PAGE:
Featuring keynote presentations from major customers including JPMorgan Chase, Heathrow Airport, Deutsche Bank, Grupo Bimbo, Vodafone, Johnson Controls, and Nvidia, the newly christened CloudWorld event (for many years called OpenWorld) will also reveal more about Oracle’s ambitious plans for fusing industry-specific capabilities into all of its cloud services.
While the trend toward vertically oriented solutions has swept up every company in the Cloud Wars Top 10, Oracle has been particularly aggressive in that area, capped by its $28-billion acquisition of Cerner that makes it the leader in industry-specific solutions for the massive healthcare market.
In addition, founder Larry Ellison has also made public comments over the past several months indicating that financial services, telecommunications, and utilities will be among the industries Oracle pursues most vigorously.
All of that’s happening as Oracle leads all major cloud vendors with a growth rate of 45% for its fiscal Q1 ended Sept. 30. While its annualized cloud-revenue run rate of about $13 billion is much smaller than that of category leaders Microsoft ($100 billion), Amazon ($80 billion), and Google Cloud ($26 billion), Oracle is showing impressive growth across its entire cloud portfolio:
- total cloud revenue for the quarter was $3.6 billion;
- of that, Oracle Cloud Infrastructure was $900 million, up 52% (58% in constant currency);
- total SaaS revenue was $2.7 billion, up 43% (48% in constant currency);
- Fusion ERP Cloud revenue was up 33% (38% in constant currency); and
- NetSuite ERP Cloud revenue was up 27% (30% in constant currency).
For more perspective on those numbers and what’s behind them, please see Larry Ellison’s Revenge: Oracle World’s Hottest Major Cloud Vendor.
On the strength of that performance, Oracle last month moved up to the #5 spot on the Cloud Wars Top 10.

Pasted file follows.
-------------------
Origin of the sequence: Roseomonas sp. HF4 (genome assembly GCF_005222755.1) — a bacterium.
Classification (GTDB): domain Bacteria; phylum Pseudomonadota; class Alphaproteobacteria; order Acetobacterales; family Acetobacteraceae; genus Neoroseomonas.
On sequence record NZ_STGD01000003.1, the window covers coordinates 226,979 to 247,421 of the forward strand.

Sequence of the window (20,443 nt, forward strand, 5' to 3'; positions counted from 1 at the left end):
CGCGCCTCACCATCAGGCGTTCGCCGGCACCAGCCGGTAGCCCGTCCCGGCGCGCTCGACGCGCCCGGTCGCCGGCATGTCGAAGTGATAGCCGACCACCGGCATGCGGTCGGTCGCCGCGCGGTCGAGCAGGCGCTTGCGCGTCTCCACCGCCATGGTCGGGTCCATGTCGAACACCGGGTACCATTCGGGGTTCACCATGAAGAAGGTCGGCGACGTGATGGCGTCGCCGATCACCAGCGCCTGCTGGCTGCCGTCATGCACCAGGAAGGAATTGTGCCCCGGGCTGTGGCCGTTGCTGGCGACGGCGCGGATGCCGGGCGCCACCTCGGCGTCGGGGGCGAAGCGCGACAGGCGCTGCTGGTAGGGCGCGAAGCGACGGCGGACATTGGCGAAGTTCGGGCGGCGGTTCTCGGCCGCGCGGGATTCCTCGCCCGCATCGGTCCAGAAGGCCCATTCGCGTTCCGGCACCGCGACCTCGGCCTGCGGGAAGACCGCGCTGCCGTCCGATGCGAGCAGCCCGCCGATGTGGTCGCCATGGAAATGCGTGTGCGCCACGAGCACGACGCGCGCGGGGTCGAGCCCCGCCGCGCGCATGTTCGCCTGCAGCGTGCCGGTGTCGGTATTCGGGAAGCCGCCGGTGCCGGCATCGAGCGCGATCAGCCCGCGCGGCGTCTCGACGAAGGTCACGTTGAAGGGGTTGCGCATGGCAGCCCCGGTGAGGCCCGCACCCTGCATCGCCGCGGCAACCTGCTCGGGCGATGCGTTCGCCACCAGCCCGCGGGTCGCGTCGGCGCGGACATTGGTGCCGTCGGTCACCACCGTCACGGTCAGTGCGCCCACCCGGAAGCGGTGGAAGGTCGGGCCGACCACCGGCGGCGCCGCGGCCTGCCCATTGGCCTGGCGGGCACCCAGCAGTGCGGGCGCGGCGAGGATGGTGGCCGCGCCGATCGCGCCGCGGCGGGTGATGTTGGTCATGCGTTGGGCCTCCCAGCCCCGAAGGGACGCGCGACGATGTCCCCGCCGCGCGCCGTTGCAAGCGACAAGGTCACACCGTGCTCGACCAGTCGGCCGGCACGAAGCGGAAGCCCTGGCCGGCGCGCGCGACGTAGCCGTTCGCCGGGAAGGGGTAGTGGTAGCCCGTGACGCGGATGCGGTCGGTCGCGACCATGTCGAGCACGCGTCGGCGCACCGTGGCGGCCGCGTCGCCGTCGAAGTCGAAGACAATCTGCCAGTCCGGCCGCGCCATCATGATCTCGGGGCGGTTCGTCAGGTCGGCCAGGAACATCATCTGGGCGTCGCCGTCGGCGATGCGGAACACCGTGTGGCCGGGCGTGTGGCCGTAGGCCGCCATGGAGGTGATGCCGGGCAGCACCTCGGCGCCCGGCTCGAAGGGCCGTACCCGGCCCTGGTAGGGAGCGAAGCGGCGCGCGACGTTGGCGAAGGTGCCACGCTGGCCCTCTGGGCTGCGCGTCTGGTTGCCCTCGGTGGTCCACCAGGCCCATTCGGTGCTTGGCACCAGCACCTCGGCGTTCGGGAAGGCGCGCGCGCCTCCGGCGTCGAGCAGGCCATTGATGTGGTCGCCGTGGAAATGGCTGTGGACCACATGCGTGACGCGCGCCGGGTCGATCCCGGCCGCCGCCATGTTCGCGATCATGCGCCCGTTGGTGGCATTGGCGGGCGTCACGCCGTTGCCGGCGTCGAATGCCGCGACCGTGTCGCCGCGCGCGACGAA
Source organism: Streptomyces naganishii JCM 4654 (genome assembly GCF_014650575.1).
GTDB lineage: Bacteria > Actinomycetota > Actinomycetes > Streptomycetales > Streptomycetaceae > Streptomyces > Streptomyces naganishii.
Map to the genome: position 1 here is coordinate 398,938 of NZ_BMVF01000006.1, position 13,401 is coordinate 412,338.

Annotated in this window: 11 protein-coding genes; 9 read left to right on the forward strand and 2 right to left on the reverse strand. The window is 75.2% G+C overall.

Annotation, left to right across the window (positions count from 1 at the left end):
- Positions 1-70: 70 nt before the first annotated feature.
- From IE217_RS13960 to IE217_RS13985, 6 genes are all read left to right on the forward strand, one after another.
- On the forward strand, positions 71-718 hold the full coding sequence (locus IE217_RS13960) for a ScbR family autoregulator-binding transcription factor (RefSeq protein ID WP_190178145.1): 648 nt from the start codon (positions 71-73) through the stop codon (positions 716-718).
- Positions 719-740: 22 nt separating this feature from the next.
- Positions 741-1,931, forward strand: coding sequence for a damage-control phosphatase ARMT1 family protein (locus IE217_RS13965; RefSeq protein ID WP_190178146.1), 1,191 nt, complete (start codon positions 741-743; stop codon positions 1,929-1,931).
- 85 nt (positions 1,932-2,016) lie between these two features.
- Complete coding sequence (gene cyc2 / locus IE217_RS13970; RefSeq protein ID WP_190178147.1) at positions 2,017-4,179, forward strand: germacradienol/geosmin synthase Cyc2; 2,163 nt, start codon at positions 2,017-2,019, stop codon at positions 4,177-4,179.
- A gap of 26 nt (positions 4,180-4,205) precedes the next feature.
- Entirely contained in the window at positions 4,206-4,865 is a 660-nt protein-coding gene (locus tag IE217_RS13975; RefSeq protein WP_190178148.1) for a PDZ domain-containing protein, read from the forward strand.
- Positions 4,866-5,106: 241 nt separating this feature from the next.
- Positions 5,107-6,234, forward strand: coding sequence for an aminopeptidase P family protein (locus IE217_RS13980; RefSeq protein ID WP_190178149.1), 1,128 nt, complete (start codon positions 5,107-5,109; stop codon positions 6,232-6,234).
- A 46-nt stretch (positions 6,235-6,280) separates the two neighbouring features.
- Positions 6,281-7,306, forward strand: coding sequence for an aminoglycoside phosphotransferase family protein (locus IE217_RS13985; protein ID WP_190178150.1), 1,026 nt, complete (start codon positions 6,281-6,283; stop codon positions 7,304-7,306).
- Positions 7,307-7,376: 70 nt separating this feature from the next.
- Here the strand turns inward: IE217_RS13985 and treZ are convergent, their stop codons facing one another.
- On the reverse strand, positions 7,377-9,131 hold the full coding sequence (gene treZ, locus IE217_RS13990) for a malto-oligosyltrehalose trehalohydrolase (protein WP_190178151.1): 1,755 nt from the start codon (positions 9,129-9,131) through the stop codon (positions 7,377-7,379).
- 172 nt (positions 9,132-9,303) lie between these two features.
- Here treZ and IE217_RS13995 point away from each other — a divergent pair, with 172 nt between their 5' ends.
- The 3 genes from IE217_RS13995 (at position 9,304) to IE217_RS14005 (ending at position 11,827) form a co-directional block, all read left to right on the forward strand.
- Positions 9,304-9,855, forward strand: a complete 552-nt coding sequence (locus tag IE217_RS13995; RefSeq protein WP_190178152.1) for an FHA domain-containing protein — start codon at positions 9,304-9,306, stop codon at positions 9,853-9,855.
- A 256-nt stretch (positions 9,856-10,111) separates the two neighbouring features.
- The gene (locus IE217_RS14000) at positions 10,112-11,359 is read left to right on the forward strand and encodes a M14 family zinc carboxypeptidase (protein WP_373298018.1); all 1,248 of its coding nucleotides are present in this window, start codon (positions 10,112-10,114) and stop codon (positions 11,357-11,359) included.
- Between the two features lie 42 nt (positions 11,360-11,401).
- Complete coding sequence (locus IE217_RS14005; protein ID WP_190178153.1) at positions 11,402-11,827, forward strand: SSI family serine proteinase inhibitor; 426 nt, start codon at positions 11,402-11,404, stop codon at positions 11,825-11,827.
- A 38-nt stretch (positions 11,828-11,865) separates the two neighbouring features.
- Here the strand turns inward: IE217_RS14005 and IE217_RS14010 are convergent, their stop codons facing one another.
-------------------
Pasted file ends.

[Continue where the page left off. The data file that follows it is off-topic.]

With that momentum in Oracle’s favor, Ellison and CEO Safra Catz will surely use the CloudWorld event to demonstrate to customers and partners that the revenue bump from the Cerner deal should not be regarded as a one-time blip, and that Oracle is fully prepared to unleash multiple new customer-centric innovations across applications, industry clouds, infrastructure, Autonomous Database, multicloud capabilities, and cybersecurity.
To give you a sense of how Oracle’s latest quarterly growth numbers stack up against the other Cloud Wars Top 10 vendors, here’s a list showing most-recent quarterly cloud-revenue growth rates for each company.
CLOUD WARS TOP 10
- Microsoft: $25 billion, 29%
- AWS: $19.7 billion, 33%
- Google Cloud: $6.3 billion, 36%
- Salesforce: $7.72 billion, 22%
- Oracle: $3.6 billion, 45%
- SAP: $3.12 billion, 34%
- ServiceNow: $1.66 billion, 25%
- Workday: $1.37 billion, 23%
- IBM: $5.9 billion, 24%
- Snowflake: $466 million, 83%
I look forward to sharing more insights from CloudWorld into Oracle’s plans for its customers and prospects throughout the week.
Want to gain more insights from Bob Evans and view cloud-focused content from Cloud Wars Expo? On-demand video from the event is rolling out now, with more than 40 hours of cloud education content — featuring 100-plus speakers — to be made available in the coming days. All content is free to Acceleration Economy subscribers with an on-demand pass.